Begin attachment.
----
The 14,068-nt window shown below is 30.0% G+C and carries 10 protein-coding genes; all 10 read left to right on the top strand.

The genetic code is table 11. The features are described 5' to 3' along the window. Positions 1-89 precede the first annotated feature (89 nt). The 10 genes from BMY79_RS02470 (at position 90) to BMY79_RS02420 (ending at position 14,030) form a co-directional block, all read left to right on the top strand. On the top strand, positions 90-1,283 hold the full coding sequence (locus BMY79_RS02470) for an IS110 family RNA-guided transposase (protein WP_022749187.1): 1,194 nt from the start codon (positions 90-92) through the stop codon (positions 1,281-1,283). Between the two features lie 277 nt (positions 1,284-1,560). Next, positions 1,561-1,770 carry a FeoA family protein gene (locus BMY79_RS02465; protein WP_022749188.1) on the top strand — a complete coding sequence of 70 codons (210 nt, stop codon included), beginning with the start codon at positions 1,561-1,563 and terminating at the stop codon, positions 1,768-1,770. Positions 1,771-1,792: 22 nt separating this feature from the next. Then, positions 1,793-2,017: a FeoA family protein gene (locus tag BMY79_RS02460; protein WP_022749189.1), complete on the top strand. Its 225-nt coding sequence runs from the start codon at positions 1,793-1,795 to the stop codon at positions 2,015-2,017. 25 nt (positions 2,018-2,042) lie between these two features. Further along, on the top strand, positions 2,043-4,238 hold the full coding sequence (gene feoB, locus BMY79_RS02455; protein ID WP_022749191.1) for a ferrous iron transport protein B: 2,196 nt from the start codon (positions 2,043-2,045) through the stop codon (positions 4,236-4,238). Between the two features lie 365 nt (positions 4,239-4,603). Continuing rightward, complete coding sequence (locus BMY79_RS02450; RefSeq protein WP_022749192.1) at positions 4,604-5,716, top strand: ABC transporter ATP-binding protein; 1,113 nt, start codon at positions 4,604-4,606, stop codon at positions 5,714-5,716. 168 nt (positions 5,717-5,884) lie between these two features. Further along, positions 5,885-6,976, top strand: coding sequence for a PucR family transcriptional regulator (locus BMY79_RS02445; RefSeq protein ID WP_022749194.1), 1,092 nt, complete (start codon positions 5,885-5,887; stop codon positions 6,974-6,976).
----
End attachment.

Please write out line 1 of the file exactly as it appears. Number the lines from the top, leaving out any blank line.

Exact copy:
The 14,068-nt window shown below is 30.0% G+C and carries 10 protein-coding genes; all 10 read left to right on the top strand.